1. Competitive rivalry – This is the rivalry with other airlines in your existing markets or future markets. Take for example of Malaysia Airlines, it will have to identify and segment its markets first. Probably it will come out with a cross matrix segments of: a. geographical markets
c. Travel purposes.
Let view one of the segment, geographical .. for Malaysia. Then we can see straight away the prominent competitor which is Air Asia. The competitor will be one of the considerations for us to develop or strategy. 2. The threat of substitution.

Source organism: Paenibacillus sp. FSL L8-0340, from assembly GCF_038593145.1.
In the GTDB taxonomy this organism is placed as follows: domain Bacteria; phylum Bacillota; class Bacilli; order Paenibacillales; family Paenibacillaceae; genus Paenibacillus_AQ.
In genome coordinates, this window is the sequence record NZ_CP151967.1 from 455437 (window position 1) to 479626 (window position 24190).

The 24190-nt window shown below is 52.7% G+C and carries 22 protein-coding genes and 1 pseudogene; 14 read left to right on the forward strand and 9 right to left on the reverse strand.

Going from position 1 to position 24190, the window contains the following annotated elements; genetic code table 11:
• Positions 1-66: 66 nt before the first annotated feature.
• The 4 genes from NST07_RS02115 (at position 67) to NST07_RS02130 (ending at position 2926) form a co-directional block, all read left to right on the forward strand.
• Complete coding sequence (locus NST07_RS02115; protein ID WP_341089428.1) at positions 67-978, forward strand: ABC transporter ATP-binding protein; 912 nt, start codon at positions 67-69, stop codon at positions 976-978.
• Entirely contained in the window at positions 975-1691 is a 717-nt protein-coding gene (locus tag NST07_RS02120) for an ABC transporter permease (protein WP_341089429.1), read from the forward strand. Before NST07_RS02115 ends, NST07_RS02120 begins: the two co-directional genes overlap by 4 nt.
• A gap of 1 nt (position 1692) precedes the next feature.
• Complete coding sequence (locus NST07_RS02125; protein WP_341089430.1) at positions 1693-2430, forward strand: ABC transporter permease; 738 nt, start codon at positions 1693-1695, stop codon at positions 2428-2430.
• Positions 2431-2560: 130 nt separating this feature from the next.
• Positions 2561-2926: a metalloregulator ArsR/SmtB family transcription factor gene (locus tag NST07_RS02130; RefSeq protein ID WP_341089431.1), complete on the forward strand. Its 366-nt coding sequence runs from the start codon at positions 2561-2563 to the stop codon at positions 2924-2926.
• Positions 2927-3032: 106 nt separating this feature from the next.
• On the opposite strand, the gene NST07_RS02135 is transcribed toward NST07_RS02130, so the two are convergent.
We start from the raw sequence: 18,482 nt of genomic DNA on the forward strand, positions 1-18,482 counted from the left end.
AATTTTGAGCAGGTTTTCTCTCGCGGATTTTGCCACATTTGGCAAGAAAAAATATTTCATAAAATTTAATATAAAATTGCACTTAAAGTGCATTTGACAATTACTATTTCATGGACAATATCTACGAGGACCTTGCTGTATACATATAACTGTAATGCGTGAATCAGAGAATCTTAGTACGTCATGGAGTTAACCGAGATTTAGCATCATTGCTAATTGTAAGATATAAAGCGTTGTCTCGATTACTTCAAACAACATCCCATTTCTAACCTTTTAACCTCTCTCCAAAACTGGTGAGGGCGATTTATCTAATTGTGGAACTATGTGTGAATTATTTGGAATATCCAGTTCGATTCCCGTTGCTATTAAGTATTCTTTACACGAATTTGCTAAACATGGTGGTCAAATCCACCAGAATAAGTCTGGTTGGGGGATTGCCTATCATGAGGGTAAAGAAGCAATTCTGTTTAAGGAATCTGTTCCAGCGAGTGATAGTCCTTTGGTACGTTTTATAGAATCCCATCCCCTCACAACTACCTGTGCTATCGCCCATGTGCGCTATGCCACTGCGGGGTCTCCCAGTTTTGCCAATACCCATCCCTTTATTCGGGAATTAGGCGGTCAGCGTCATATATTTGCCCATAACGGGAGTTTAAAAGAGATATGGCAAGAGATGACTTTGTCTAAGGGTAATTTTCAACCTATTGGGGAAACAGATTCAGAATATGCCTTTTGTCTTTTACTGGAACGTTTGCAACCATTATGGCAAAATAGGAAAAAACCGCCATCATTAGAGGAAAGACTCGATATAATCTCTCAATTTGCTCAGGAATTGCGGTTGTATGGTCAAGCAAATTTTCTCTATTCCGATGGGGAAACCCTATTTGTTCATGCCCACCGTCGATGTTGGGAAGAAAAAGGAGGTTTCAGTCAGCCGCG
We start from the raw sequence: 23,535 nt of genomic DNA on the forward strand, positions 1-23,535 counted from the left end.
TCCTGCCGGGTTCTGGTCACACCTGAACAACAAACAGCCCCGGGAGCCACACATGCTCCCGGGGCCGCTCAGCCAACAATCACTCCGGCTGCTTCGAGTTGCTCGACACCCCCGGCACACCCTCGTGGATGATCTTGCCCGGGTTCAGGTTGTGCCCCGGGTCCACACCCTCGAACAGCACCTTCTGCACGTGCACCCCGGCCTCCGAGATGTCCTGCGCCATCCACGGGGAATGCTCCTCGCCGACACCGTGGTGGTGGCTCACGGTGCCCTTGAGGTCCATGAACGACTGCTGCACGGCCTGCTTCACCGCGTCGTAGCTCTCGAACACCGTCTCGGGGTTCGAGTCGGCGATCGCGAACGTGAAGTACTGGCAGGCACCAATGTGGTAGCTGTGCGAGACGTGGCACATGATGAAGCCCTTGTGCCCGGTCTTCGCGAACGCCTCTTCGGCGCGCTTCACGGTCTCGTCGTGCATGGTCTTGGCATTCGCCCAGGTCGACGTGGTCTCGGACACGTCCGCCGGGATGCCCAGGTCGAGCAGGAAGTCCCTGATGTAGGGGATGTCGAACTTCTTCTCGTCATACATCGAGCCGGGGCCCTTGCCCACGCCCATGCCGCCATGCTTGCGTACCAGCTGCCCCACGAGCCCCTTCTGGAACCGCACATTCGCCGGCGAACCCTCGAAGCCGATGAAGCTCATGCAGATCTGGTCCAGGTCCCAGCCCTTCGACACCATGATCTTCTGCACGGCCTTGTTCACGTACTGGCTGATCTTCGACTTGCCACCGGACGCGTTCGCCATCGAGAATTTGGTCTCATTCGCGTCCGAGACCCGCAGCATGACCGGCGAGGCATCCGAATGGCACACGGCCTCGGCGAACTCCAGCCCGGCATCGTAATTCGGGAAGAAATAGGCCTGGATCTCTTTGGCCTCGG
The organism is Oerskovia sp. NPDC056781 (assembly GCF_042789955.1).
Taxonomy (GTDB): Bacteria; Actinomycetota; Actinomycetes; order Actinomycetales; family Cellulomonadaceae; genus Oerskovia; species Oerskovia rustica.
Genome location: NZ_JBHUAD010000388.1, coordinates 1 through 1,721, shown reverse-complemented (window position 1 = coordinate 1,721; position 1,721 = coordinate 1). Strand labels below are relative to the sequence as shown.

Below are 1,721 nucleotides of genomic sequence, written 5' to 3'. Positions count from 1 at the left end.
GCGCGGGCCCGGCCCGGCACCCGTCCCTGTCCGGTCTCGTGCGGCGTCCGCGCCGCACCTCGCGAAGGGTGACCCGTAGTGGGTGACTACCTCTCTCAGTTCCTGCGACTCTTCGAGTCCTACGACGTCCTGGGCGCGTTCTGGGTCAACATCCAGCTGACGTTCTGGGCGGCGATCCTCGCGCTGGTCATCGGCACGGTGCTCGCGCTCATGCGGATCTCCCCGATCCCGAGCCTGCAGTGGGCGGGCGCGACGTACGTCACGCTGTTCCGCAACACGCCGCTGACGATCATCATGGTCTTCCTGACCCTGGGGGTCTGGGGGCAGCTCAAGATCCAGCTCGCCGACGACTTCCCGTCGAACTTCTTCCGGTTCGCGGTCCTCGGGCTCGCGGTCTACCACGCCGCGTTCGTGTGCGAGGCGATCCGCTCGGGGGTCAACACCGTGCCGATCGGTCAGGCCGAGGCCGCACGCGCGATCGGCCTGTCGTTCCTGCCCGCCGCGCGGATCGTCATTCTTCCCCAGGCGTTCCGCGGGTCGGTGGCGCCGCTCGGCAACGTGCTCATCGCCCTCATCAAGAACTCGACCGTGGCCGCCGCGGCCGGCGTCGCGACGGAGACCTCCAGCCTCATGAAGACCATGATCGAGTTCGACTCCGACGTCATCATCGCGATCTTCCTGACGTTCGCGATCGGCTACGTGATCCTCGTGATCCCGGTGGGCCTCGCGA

Let have a look at the market segment based on travel purposes. So one of the purpose of travelling is for business dealing, like meeting or discussion. With the advance in internet, some of the discussion can be done online, either through video conferencing or the simple chatting. Now we can see the real meaning of the threat to substitution. When the potential customers decided to use video conferencing rather than taking a flight, one ticket sale is lost. 3. Threat on new entrance – Like the case of the two airlines in Malaysia, MAS and Air Asia, there is always possibility that another airline will be formed to service the existing market. The likeliness of another airlines being formed, will depend so much on the barrier to entry and the lucrativeness of the business. 4. Buyers Power. Some company have small number of customers which purchase a high volume of the products. Taking the example of Malaysian Helicopter Services (MHS) who has customer like SHELL and PETRONAS, will acknowledge the power these two buyers have. They can dictate what type of helicopter to operate and the price of the tickets. For airline such as MAS, with multiple segments and without single large customer, the power of the buyer is not too obvious. 5. Supplier Power. Some airline operate using a single type of aircraft, for example Boeing. Then the seller, will have greater power over the airline. For that reasons, most...
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